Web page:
If Plants Are Consciousness, What Happens When We Eat Them?

Not too long ago The New York Times ran an article, Sedate a Plant, and It Seems to Lose Consciousness. Is It Conscious? The new evidence that plants have a type of “conscious,” joins a host of other research indicating that plants are intelligent, understand where they are in space, respond to threats and obstacles, and communicate with each other. We’ve known for years that plants grow faster and lusher when you play the right music or speak nicely to them, but now there is evidence that plants form memories. Does that mean they remember that you were kind to them? And what does it mean now to eat them? What, if any, are the moral or ethical implications?

Just to be clear, I’m pretty sure that we have to eat something, so I’m not advocating for fasting or breatharianism (the belief that one can survive on sunlight and fresh air – and yes, this is real).  As an 80-90% vegetarian I’m already big on a plant based diet, and debating making the jump to full time veggie.  Furthermore, what started as a simple recognition that I feel better when I eat less meat and more plants, has begun to take on ideological overtones as more is uncovered about the horrendous abuses in the meat industry. It is no longer possible to ignore the glaring cost of what we put on our plates in terms of animal suffering, environmental damage, and waste of resources.  Continuing to support any part of this system with my food dollars has become untenable.

I think that in an ideal world there is a way to “ethically” eat an animal. Perhaps a Native American or indigenous rite of recognizing, honoring, asking permission and thanking the spirit of the animal before slaughter would come close. Eating nothing but what one has hunted oneself would likewise add a mindfulness to the process that is lacking now.  My question today is, do plants deserve the same “soul” recognition and mindfulness in their handling and consumption?

I suspect the answer is yes. And while I’ve never been a big one for saying grace before meals, I have for years thanked the plants that I am dicing, chopping, sauteing, etc., for their nutrients and sacrifice on my behalf. I feel bad for unused food in a way that I didn’t before – now it’s not just a question of wasted money, but a needless sacrifice of an energy that was prepared to nourish me, if I had remained mindful. Thinking this way also means that I am more mindful of portion size and not being greedy, which may also explain why I feel and look better when I eat this way. And for that, I give thanks, too.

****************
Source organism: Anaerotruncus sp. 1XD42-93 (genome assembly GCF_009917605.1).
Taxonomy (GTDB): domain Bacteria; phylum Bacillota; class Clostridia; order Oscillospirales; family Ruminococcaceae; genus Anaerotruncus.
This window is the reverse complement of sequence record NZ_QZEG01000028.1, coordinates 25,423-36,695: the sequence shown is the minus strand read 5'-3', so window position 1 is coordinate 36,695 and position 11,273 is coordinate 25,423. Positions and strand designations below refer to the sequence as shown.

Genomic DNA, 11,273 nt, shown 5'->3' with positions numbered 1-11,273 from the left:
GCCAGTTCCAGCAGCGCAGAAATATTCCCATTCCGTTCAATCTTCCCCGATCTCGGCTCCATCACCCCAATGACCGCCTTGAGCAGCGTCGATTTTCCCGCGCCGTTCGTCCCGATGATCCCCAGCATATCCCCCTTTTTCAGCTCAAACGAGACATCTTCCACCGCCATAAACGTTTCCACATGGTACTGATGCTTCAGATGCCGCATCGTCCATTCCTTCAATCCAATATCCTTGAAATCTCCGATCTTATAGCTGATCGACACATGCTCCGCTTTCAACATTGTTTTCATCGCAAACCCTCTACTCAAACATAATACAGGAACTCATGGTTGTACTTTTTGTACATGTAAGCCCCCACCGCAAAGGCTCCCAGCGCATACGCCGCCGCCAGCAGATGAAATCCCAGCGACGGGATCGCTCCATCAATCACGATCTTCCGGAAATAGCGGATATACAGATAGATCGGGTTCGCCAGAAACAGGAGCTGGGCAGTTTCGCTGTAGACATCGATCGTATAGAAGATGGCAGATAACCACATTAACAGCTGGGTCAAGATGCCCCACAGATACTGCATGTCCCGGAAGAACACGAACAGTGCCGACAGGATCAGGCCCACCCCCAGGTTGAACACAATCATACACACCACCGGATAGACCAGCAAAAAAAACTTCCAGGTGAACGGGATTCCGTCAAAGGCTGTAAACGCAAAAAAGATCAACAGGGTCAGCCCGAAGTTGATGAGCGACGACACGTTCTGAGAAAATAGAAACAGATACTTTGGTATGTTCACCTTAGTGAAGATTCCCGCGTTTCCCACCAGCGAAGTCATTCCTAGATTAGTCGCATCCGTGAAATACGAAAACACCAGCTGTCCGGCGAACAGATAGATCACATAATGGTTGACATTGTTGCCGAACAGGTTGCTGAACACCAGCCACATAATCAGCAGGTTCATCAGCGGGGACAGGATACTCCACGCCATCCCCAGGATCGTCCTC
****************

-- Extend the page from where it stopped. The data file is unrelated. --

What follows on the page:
Moringa: the new superfood

| by Cheryl Shainmark

Moringa (Moringa oleifera) is the latest, hottest craze in superfoods. It’s been touted on Dr. Oz, written about by Dr. Andrew Weil, and The Huffington Post, and featured in several health newsletters. The leaves, fruits and bark of this tree can be taken as a powder or a tea, and often offer the best nutritional supplement available in the Southeast Asian and African countries where it is grown.

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For the Common Good

| by Cheryl Shainmark

What is the common good? The Stanford Encyclopedia of Philosophy say that the common good “refers to those facilities—whether material, cultural or institutional—that the members of a community provide to all members in order to fulfill a relational obligation they all have to care for certain interests that they have in common.” Put more simply, it is whatever is for the benefit or interests of all.

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Tell Me A Story: Stirring Up Cellular Memories with Meditation

| by Cheryl Shainmark